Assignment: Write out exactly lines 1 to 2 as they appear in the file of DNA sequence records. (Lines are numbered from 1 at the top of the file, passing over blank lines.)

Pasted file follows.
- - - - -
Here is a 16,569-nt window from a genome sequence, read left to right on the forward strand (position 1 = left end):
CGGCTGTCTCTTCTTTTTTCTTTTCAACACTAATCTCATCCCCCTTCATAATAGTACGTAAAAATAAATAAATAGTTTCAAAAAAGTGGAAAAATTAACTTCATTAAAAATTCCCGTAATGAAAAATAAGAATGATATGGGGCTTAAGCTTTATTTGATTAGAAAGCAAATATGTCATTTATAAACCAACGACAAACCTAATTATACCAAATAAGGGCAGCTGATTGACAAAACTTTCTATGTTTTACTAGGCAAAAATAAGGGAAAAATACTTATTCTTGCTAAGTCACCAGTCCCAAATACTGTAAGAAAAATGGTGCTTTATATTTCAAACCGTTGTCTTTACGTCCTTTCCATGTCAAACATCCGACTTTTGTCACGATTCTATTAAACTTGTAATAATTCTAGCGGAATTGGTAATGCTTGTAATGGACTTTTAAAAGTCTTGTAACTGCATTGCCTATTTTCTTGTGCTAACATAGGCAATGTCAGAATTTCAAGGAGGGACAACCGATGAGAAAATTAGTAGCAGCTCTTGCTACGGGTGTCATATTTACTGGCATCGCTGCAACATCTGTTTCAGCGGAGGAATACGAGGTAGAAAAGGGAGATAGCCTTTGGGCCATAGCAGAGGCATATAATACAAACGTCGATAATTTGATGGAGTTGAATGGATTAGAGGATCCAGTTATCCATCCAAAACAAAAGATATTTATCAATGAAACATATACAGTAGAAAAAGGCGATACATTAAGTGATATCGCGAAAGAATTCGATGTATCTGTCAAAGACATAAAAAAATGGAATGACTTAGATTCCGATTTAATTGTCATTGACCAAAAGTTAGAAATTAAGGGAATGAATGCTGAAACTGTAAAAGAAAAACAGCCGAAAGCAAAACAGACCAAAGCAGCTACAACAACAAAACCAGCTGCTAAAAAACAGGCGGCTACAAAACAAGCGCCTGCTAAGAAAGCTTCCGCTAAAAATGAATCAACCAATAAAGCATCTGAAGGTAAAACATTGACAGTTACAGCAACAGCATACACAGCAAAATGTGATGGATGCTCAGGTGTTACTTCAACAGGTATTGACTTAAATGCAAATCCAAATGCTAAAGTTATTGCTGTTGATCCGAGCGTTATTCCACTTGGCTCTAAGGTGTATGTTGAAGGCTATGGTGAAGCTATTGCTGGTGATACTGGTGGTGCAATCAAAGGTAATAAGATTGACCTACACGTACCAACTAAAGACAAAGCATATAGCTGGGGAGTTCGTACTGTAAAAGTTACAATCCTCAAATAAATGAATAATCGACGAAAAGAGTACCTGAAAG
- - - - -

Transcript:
Here is a 16,569-nt window from a genome sequence, read left to right on the forward strand (position 1 = left end):
CGGCTGTCTCTTCTTTTTTCTTTTCAACACTAATCTCATCCCCCTTCATAATAGTACGTAAAAATAAATAAATAGTTTCAAAAAAGTGGAAAAATTAACTTCATTAAAAATTCCCGTAATGAAAAATAAGAATGATATGGGGCTTAAGCTTTATTTGATTAGAAAGCAAATATGTCATTTATAAACCAACGACAAACCTAATTATACCAAATAAGGGCAGCTGATTGACAAAACTTTCTATGTTTTACTAGGCAAAAATAAGGGAAAAATACTTATTCTTGCTAAGTCACCAGTCCCAAATACTGTAAGAAAAATGGTGCTTTATATTTCAAACCGTTGTCTTTACGTCCTTTCCATGTCAAACATCCGACTTTTGTCACGATTCTATTAAACTTGTAATAATTCTAGCGGAATTGGTAATGCTTGTAATGGACTTTTAAAAGTCTTGTAACTGCATTGCCTATTTTCTTGTGCTAACATAGGCAATGTCAGAATTTCAAGGAGGGACAACCGATGAGAAAATTAGTAGCAGCTCTTGCTACGGGTGTCATATTTACTGGCATCGCTGCAACATCTGTTTCAGCGGAGGAATACGAGGTAGAAAAGGGAGATAGCCTTTGGGCCATAGCAGAGGCATATAATACAAACGTCGATAATTTGATGGAGTTGAATGGATTAGAGGATCCAGTTATCCATCCAAAACAAAAGATATTTATCAATGAAACATATACAGTAGAAAAAGGCGATACATTAAGTGATATCGCGAAAGAATTCGATGTATCTGTCAAAGACATAAAAAAATGGAATGACTTAGATTCCGATTTAATTGTCATTGACCAAAAGTTAGAAATTAAGGGAATGAATGCTGAAACTGTAAAAGAAAAACAGCCGAAAGCAAAACAGACCAAAGCAGCTACAACAACAAAACCAGCTGCTAAAAAACAGGCGGCTACAAAACAAGCGCCTGCTAAGAAAGCTTCCGCTAAAAATGAATCAACCAATAAAGCATCTGAAGGTAAAACATTGACAGTTACAGCAACAGCATACACAGCAAAATGTGATGGATGCTCAGGTGTTACTTCAACAGGTATTGACTTAAATGCAAATCCAAATGCTAAAGTTATTGCTGTTGATCCGAGCGTTATTCCACTTGGCTCTAAGGTGTATGTTGAAGGCTATGGTGAAGCTATTGCTGGTGATACTGGTGGTGCAATCAAAGGTAATAAGATTGACCTACACGTACCAACTAAAGACAAAGCATATAGCTGGGGAGTTCGTACTGTAAAAGTTACAATCCTCAAATAAATGAATAATCGACGAAAAGAGTACCTGAAAG